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July 11, 2010 at 5:16 PM

Felix Hernandez denied All-Star berth…because he threw 126 pitches last night

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Just when you thought it couldn’t get any worse for the Mariners, who were thoroughly outclassed 8-2 today, with veterans messing up in the field and others wild-pitching or losing balls in the sun, we got the cherry on the sundae post-game.
Yankees manager Joe Girardi had two extra spots to add players to on his AL All-Star team roster and could have taken Felix Hernandez. But he didn’t. He went with Andrew Bailey and Justin Verlander instead.
The reason why?
Those 126 pitches thrown by Hernandez to beat Girardi’s team on Saturday night.
“I wouldn’t feel good about putting him in a game on Tuesday. He’s deserving; he’s been dominant,” Girardi said. “He has a real good chance of making this team if he doesn’t throw 125 pitches yesterday.”
It was actually 126, but once you get past 115, who’s counting anymore?
So, even the one game the Mariners managed to win here winds up coming with a pricetag. Have a good All-Star Break, Felix. Try not to smash anything against the wall. Like a Girardi bobblehead doll, circa 1998.

You can see from the photo on the opposite page that hundreds, if not thousands of Mariners fans,went home smiling after the game. After all, they got to run the bases with their kids. You can bet each family touched more bases this afternoon than the average Mariners hitter did in this series.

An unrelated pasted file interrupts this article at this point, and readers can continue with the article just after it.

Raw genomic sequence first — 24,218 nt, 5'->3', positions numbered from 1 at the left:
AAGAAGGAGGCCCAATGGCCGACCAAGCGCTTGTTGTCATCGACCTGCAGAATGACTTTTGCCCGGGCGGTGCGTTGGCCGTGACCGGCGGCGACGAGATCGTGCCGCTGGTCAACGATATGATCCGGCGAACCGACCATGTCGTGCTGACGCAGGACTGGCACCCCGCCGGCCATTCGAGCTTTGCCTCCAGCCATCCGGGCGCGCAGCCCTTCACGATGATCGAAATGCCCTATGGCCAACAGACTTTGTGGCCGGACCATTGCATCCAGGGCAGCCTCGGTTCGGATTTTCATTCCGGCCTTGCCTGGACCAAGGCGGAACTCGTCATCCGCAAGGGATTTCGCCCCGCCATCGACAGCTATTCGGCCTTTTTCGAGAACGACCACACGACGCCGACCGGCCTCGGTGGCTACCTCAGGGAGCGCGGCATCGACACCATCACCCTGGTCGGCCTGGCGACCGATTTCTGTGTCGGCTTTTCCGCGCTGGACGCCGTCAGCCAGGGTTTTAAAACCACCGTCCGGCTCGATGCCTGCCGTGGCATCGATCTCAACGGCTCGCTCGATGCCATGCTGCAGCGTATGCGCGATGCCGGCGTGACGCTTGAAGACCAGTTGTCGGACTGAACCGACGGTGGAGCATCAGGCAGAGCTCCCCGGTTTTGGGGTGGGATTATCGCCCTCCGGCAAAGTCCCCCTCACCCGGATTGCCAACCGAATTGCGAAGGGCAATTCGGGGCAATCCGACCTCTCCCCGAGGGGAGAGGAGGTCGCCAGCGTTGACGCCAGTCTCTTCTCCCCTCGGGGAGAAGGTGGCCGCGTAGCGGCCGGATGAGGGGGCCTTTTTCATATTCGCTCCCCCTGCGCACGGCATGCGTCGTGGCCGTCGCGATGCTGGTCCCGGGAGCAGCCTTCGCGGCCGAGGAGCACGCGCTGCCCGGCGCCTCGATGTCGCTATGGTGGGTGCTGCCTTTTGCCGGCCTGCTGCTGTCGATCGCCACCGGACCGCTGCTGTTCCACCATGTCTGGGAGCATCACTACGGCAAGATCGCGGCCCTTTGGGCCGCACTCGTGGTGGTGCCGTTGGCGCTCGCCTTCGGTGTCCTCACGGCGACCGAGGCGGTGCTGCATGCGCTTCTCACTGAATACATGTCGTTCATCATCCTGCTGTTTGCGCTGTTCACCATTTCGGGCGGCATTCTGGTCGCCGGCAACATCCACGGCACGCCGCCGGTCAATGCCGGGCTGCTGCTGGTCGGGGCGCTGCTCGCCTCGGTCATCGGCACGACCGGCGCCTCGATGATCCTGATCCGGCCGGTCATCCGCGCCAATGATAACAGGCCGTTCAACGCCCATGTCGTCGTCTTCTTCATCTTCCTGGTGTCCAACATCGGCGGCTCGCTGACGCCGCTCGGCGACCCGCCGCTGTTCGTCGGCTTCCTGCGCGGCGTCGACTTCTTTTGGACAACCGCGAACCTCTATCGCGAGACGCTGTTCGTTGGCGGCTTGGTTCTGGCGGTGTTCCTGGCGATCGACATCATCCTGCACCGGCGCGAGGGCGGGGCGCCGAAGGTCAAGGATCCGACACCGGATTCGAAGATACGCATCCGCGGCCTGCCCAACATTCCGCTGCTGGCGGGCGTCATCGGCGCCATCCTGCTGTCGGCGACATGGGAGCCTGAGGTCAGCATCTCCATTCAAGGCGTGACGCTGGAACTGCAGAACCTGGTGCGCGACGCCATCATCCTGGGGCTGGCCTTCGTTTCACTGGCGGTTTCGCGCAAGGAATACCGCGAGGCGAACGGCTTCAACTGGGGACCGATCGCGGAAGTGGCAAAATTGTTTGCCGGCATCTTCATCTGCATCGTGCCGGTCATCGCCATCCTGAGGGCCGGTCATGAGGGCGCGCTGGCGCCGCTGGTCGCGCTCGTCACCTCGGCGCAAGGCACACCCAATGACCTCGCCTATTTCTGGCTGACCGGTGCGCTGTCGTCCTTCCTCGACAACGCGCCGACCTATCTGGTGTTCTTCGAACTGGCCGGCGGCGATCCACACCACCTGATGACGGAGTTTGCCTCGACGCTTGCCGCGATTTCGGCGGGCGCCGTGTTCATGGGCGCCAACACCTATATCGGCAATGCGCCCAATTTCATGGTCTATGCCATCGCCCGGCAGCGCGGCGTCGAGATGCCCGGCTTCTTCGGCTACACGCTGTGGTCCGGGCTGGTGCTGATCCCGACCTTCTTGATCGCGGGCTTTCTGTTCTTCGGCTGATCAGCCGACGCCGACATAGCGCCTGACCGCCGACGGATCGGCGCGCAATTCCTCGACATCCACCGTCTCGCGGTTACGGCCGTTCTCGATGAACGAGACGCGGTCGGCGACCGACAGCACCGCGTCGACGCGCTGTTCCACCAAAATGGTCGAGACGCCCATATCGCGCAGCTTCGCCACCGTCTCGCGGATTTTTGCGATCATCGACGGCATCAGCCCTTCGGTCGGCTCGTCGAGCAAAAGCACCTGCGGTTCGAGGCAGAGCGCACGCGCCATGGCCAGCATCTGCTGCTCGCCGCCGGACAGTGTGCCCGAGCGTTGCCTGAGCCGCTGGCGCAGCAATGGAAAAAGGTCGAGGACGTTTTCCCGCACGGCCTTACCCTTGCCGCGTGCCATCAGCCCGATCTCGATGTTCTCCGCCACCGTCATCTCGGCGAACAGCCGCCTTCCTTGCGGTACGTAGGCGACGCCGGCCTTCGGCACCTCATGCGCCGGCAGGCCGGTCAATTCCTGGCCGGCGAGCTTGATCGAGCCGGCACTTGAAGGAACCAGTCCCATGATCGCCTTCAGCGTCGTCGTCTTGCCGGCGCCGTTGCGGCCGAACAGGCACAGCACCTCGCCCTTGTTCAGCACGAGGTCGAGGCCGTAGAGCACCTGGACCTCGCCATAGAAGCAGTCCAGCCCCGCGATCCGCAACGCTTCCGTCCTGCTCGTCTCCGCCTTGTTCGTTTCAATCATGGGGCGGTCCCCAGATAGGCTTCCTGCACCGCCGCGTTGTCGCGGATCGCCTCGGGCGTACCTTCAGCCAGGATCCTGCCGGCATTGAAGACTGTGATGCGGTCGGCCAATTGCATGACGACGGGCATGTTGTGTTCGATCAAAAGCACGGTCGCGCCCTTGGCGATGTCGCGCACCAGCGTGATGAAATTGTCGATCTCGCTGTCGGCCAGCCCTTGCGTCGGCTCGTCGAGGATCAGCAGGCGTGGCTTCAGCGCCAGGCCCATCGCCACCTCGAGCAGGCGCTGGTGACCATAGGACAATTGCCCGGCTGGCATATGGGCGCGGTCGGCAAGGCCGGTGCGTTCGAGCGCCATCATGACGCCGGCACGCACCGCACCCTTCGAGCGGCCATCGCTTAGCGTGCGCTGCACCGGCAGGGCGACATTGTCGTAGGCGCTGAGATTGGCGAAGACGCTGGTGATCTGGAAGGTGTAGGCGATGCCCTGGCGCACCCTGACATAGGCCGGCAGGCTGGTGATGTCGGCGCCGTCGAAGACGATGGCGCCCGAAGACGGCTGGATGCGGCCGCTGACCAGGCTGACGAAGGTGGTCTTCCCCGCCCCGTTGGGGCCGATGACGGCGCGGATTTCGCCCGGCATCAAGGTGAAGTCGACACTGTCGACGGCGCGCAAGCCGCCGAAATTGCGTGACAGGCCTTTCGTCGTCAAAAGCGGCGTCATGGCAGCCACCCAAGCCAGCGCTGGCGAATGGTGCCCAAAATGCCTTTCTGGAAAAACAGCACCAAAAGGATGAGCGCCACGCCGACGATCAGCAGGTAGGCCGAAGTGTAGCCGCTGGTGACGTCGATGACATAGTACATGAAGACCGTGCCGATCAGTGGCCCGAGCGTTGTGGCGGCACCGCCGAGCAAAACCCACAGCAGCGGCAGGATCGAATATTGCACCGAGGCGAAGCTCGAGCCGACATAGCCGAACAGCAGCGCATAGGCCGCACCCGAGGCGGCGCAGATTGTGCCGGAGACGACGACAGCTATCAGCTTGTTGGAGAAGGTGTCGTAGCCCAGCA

Casey Kotchman was the only guy who had any sustained success today, managing three hits and a home run in the ninth that, although meaningless, was the only ball hit with any serious authority today.
Yeah, a couple of guys hit the ball hard and it got caught. They could have had better results and then we’d be talking about them too.
But on July 11, with this offense the worst in the league and falling, the time for moral victories ended, oh, I’d say back in mid-May.
Especially on a day when it was amateur hour with the glovework. Jose Lopez and Chone Figgins both made errors in the first inning and two runs wound up scoring. Michael Saunders lost a double in the sun and another run came home.
The sun was a problem today. Jack Wilson had trouble with a catch, as did Franklin Gutierrez and Kotchman — who made two nice grabs while fighting off the glare.
“We haven’t really seen the sun a whole lot this year, so this was kind of new to us all and it was really nasty,” Kotchman said.
My lack of a tan says I can’t argue the point.
The Yankees didn’t really get to test the theory since few M’s balls put into play got more than a foot or two off the ground.
New York, on the other hand, seemed to be hitting every pitch to the warning track at one point. No joke, we might have seen about five additional home runs by the Yankees if this game was in the Big Apple instead of Safeco Field.
Mariners manager Don Wakamatsu called Ryan Rowland-Smith “a victim” of the defense behind him. That’s quite a statement, considering Rowland-Smith himself uncorked three wild-pitches.
“It’s disappointing,” Wakamatsu said. “You can talk about accountability and we have for a long time here. And when we go into Anaheim (after the break) it’s something that we’re going to continue to address. I think there have been some changes, there have been some injuries. A lot of excuses in different areas. But for the fans, there’s no excuse. It’s something that we’re going to continue to make the guys accountable for.”
In other words, you’re all victims. Now, you get a few days off.

Comments | Topics: Chone Figgins


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